Vocation and Job

Several things make me think about work lately. On one hand, my formal schedule is looser this school year than it’s been since I started college in 1995. UGA only expects me to be in a particular place at a particular time three days a week, and I’m done by noon each of those three days. On the other, in concrete terms, I’m waking up at 5:00 every morning (likely to be moving that to 4:30 before long), doing less “extraneous” stuff each week (i.e. things not directly related to my professional life), and not teaching as much at church as I was a year ago. And I’m still working harder than I was in 2006 at this time.

So fewer formal obligations, more work.   The final cause, of course, is that I’m studying for my comprehensive exams, and the fear of entering that room with three professors, unprepared, drives me to work my tail off.  But on paper, I’m only scheduled to be in this classroom or that nine hours a week.

The criticisms of professors are already tired: on one hand they go out of their way to indoctrinate helpless nineteen year olds, and on the other they don’t go out of their way to do anything.  And of course the mirror of the college professor is the parish preacher: in early 2007 there was no small controversy when the Senate proposed a bill that would make preachers who spent more than twenty percent of their time lobbying legislators and executives and such register as lobbyists.

I bring up the parallel early because both preachers and professors are personalities that make little sense if one breaks down their actual obligations hour by hour.  In both cases, however, spouses and friends of these professionals say that they burn themselves out, putting in sixteen hour days and never leaving enough time for personal connections.  Yet professors only have to be in particular places in front of groups of people six to twelve hours every week (depending on the kind of institution), and preachers often appear in front of the congregation only three to six hours every week.  (I’ll pause here to note that conservative pundits often only have to turn out an editorial column and appear on a few hours of television or radio each week, just to be fair.)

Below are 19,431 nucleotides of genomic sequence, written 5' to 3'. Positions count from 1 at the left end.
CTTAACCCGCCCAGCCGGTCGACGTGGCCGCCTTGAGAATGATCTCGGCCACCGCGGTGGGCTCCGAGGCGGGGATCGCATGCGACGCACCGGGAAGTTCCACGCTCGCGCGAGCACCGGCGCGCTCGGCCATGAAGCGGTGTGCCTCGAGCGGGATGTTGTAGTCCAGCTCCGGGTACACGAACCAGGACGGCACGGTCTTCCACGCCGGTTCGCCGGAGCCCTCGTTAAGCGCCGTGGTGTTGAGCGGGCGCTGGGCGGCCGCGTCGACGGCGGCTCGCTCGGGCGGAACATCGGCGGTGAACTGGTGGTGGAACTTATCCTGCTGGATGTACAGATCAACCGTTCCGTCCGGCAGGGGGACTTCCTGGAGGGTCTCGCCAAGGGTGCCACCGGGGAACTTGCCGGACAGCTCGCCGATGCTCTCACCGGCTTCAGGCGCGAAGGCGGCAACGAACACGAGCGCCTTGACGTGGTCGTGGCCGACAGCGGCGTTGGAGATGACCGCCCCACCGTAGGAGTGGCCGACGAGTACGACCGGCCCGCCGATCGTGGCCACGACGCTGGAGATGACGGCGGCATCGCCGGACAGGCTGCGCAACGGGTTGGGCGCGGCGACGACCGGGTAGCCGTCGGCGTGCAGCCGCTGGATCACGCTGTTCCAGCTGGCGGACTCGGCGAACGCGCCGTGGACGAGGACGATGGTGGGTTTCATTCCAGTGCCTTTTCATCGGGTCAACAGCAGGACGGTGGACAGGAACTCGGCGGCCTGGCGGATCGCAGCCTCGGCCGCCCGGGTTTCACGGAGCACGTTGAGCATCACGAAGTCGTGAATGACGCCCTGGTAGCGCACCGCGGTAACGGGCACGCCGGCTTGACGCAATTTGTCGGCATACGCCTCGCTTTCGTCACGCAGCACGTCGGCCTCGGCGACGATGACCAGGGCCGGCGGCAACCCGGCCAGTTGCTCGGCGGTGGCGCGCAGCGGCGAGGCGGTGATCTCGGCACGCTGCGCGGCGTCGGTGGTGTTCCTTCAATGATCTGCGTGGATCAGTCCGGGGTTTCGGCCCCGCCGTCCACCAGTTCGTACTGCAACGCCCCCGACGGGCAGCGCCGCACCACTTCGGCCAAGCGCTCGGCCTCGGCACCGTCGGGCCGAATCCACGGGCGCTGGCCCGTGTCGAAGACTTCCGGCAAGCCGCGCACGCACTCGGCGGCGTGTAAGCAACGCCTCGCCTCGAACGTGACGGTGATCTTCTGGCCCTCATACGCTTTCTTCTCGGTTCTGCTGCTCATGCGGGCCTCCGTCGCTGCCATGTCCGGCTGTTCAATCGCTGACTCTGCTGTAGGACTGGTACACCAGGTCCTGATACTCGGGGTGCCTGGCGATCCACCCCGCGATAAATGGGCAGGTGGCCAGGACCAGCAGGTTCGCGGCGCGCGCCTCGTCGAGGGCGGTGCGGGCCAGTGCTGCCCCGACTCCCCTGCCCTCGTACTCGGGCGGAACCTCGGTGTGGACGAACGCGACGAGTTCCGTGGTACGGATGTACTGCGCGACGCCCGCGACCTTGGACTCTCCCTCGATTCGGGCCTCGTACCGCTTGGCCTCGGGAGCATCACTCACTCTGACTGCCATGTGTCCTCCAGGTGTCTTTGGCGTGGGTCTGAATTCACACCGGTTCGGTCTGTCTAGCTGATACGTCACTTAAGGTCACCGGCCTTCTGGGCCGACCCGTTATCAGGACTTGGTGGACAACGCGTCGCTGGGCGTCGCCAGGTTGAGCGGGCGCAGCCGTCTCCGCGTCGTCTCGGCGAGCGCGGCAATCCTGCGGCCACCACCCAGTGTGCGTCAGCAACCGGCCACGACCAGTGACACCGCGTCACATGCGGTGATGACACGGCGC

The source of this discrepancy between formal required meeting hours and actual hours worked has to do at least partly with the invisible parts of these jobs: sermons don’t write themselves, and not everybody sees the preacher visiting the dying; and papers don’t grade themselves, and not everybody sees professors planning syllabi and lessons.  But it also has to do with the difference between a job and a vocation.  I have a job: I work at a public library.  When I’m scheduled to be there, I’m there, and when I’m not, I’m not.  I also have a calling to teach.  I do show up on time for my classes, but I also put hours into planning and grading along with the hours I spend finishing up my Ph.D so that I can spend those hours that I spend now behind the public library’s circulation desk making myself a better teacher.  When I preached back in Tennessee I also had a job.  (It was also at a library.)  In both cases, even though the library required more formal meeting hours of me than did the teaching or preaching gig, every week, without exception, I spent far more time preparing for the sermon or the lesson than I did on the clock.